http://link.springer.com/article/10.1007/BF02392234

By contrast, Erhard Schmidt’s proof that was published in 1948 uses Schwarz

symmetrization and is much more cumbersome.

http://onlinelibrary.wiley.com/wol1/doi/10.1002/mana.19480010202/abstract ]]>

http://www.mesuandrews.com/newsite/wp-content/uploads/2013/05/onion-with-layers-300×199.jpg ]]>

a two-suited hand. Also, if the bidding had gone as you stated,

your partner would have been declarer! ]]>

Do our walks ever really lead back to the same spot we started, or is it just a comforting mirage that we journey back toward? Does one need to say goodbye to be free to walk if one has never really returned before? Perhaps one can walk free simply when the mirage fades, when one appears in each moment reborn to their father, mother, brother, sister, wife, child, friends, and self.

Was very nice to meet you in Granada, thanks for sharing so many great stories and the lovely views at the Carmen!

]]>After number theory, Math and Literature was my favorite class at MIT.

]]>long time! I hope all is well.

I just came across this old post, and wanted to remind the readers of an old argument of Buser (“A note on the isoperimetric constant”, ASENS 1982 – Lemma 3.4), for proving the continuity, and in fact the Holder continuity with exponent (n-1)/ n , of the isoperimetric profile. I adapted his argument (in fact, an adaption of Gallot’s adaption of Buser’s argument) in Lemma 6.9 of my paper http://arxiv.org/pdf/0712.4092v5.pdf to the weighted Riemannian setting. The result is as follows:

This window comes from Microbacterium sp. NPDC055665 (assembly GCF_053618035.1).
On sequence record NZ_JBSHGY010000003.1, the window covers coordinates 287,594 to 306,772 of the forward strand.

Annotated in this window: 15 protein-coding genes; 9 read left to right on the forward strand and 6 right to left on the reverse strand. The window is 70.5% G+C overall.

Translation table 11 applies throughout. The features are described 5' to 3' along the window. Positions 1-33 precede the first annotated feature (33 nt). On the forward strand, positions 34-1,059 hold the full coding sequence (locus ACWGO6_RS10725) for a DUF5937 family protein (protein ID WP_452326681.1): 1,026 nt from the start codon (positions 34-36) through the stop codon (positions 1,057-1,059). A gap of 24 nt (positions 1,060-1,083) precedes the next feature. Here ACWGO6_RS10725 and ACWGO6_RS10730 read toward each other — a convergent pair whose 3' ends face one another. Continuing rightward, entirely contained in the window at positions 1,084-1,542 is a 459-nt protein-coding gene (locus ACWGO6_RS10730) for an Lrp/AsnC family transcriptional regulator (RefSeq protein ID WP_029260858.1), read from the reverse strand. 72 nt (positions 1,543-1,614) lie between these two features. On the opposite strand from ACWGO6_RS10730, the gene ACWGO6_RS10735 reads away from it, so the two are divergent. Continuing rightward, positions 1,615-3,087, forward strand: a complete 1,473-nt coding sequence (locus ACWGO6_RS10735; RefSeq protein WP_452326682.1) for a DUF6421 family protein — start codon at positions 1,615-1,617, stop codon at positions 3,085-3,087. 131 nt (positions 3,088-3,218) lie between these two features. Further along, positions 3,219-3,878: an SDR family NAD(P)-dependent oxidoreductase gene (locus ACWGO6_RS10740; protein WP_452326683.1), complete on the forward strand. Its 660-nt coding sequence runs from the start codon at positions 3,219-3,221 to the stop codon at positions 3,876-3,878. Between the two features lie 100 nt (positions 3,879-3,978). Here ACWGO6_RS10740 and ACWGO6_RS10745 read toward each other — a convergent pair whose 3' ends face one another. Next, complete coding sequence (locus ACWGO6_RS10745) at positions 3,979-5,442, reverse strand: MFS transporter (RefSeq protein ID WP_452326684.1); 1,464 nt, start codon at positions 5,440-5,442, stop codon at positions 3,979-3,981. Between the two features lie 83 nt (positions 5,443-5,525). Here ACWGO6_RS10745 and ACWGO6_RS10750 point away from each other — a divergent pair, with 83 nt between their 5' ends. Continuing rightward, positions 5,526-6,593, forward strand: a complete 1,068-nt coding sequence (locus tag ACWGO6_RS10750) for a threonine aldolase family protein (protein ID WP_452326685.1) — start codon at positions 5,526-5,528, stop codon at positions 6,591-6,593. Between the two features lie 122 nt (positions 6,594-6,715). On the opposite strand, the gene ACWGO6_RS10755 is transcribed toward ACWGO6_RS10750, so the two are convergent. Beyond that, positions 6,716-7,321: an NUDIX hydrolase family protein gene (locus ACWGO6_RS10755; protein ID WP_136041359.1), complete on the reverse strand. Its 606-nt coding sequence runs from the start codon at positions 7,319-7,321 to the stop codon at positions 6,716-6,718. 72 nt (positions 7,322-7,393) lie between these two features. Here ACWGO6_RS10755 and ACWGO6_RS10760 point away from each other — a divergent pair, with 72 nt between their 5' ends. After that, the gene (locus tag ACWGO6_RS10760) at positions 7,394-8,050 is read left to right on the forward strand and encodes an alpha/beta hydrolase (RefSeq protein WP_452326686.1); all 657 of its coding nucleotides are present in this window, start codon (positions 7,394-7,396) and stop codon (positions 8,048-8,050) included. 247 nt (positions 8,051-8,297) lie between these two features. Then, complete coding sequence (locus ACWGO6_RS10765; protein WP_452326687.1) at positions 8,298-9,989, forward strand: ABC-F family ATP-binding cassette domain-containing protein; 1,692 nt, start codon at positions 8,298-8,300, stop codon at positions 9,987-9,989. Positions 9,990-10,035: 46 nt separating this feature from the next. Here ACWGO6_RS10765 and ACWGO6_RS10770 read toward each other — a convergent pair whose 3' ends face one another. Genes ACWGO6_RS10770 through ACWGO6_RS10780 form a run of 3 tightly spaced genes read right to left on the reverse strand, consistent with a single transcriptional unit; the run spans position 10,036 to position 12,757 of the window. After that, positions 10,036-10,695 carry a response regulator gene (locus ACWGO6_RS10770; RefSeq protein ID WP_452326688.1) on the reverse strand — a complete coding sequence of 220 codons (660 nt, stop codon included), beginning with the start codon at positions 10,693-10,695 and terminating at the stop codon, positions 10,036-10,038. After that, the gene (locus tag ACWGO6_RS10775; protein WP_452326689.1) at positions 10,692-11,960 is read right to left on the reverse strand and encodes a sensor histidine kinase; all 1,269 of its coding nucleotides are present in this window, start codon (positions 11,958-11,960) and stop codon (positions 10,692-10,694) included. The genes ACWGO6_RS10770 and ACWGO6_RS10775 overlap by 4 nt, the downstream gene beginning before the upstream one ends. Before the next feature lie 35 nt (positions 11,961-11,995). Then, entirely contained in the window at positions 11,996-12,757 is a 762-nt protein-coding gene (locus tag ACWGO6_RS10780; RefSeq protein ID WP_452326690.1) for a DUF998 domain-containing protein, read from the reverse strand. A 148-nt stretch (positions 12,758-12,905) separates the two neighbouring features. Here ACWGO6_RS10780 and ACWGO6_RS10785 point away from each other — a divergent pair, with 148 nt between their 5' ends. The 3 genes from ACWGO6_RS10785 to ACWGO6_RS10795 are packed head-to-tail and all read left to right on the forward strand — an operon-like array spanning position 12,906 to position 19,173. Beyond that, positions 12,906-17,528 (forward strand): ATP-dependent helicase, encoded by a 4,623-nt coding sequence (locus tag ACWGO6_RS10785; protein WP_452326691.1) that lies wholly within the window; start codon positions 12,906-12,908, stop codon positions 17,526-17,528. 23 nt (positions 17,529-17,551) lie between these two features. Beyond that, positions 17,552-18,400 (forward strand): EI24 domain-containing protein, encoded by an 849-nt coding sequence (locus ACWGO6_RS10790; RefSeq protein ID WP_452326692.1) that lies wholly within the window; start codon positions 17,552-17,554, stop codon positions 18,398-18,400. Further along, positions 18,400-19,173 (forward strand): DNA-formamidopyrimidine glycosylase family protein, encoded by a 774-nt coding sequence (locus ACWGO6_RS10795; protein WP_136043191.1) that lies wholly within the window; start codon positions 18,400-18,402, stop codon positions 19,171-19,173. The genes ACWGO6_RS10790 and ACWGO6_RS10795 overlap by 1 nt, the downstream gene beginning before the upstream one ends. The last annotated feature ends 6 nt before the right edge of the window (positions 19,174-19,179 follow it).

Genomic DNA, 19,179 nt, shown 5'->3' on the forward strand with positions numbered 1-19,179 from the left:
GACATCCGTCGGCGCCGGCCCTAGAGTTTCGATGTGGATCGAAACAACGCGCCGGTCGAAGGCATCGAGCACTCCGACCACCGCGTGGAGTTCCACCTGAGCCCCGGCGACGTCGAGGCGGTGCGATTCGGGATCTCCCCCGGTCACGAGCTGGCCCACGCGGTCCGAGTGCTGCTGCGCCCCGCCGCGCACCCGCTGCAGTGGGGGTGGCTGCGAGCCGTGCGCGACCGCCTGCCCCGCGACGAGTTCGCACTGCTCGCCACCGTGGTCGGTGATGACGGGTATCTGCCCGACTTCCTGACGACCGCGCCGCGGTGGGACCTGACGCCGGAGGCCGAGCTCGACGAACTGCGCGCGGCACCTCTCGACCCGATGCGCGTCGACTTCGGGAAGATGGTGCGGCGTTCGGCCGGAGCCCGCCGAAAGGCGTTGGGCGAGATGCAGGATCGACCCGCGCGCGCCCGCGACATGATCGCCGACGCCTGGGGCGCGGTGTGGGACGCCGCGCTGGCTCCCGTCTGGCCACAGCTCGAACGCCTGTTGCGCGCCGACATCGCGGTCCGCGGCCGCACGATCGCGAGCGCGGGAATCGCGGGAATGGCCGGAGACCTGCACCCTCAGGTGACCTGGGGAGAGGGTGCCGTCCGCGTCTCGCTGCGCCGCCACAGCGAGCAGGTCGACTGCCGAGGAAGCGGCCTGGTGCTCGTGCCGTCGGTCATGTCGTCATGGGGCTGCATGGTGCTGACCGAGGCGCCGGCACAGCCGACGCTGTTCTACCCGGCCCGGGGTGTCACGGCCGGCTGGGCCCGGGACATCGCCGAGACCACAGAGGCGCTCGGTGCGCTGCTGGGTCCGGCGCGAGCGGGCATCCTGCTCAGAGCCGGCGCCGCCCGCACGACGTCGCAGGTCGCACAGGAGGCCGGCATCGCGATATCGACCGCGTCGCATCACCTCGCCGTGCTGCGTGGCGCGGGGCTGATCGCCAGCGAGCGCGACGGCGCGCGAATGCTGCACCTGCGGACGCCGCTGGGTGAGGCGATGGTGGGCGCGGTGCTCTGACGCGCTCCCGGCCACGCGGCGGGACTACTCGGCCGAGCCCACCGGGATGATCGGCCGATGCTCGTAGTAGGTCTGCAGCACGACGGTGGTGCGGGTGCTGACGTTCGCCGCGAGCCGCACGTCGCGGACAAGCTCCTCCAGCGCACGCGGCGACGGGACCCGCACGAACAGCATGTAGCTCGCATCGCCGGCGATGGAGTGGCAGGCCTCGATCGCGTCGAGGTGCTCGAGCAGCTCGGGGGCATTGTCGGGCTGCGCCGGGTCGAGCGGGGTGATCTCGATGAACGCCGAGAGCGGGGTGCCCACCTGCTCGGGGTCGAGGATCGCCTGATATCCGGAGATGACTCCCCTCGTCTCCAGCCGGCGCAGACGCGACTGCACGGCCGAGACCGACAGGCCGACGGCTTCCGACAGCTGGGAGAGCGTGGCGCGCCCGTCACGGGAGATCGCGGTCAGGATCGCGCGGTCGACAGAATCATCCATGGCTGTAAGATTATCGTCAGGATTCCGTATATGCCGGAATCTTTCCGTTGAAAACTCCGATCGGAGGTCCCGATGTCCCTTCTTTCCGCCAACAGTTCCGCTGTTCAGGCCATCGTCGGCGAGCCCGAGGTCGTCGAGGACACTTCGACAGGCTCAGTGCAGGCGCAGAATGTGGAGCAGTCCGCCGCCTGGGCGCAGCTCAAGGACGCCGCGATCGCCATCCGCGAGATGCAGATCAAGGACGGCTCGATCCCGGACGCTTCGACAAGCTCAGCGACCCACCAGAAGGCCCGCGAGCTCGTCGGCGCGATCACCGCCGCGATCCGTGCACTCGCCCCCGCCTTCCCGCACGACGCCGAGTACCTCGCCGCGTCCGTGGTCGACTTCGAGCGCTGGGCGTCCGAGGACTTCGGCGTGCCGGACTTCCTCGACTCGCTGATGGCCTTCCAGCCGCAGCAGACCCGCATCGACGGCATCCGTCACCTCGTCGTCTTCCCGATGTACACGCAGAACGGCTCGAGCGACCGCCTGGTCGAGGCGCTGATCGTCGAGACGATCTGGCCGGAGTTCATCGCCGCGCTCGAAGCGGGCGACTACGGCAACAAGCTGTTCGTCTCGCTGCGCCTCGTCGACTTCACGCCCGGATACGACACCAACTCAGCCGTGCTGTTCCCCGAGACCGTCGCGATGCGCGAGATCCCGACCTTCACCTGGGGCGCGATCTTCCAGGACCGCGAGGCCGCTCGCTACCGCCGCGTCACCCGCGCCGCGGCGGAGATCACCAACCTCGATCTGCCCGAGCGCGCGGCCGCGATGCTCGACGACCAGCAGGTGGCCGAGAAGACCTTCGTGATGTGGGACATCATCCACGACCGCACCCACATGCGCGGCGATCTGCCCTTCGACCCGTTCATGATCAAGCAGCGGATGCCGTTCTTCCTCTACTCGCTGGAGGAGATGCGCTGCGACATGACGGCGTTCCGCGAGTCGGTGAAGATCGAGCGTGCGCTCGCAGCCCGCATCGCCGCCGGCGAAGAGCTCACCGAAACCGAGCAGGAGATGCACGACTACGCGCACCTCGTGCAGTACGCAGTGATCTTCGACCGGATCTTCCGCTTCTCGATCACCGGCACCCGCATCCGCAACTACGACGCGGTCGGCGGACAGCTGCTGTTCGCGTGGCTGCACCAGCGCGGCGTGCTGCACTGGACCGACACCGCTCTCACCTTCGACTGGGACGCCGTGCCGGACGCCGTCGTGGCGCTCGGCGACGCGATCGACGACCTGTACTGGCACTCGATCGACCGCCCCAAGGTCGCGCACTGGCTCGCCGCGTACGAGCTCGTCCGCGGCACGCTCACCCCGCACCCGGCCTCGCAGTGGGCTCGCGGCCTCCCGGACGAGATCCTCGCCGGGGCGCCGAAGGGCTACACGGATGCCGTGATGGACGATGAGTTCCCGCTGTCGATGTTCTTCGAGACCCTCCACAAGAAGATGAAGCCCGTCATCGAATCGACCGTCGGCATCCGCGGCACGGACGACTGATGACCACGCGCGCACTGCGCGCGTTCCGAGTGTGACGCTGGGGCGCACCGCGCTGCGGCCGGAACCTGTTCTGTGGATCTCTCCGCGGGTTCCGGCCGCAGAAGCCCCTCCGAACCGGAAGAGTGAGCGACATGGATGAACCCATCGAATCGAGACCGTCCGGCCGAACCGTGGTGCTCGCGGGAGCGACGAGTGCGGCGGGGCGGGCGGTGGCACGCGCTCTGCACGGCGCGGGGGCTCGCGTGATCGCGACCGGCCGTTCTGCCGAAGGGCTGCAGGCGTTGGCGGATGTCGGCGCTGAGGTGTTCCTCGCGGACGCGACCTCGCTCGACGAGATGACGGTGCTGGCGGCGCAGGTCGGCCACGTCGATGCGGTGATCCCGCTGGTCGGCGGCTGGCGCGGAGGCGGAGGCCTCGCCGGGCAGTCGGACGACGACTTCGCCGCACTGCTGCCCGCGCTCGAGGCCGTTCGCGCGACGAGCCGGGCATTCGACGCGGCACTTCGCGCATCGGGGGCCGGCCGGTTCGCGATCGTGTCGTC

Let (M,g) denote an n-dimensional (n≥2) smooth complete oriented connected Riemannian manifold (no compactness assumed) and let d denote the induced geodesic distance. Let \mu denote an absolutely continuous probability measure with respect to vol_M, such that its density is bounded from above on every ball (but not necessarily from below, nor do we assume it is continuous). Then the isoperimetric profile I=I(M,d,μ) is absolutely continuous on [0,1], and in fact is locally of H ̈older exponent (n−1)/n.

I guess the key point is that the measure I considered was always a probability (or finite) measure. So it is not the compactness that is essential for the continuity of the profile, but finiteness of the measure (+ local boundedness of the density). Incidentally, I used the Minkowski definition of weighted perimeter, but by regularity theory, this a-poteriori coincides with any other definition used, and in any case is irrelevant for the proof of the above statement.

There are some other useful statements in Section 6 of my paper above, like addressing when is I symmetric about the point 1/2, i.e. I(t) = I(1-t) ? This hold as soon as I is lower-semi-continuous (which is of course typically the case).

All the best,

Emanuel.

Reading this very interesting article, I asked myself some questions about the mathematical aspects behind this optimization problem. What is the objective function? I mean, what do we want to optimize? Total time, max acceleration…?

Which constraints are there in this problem, aside from the max acceleration and the 3 feet rule?

The problem is, I really don’t understand how to modelize this problem…

*Minimize time given bound on acceleration. — fm*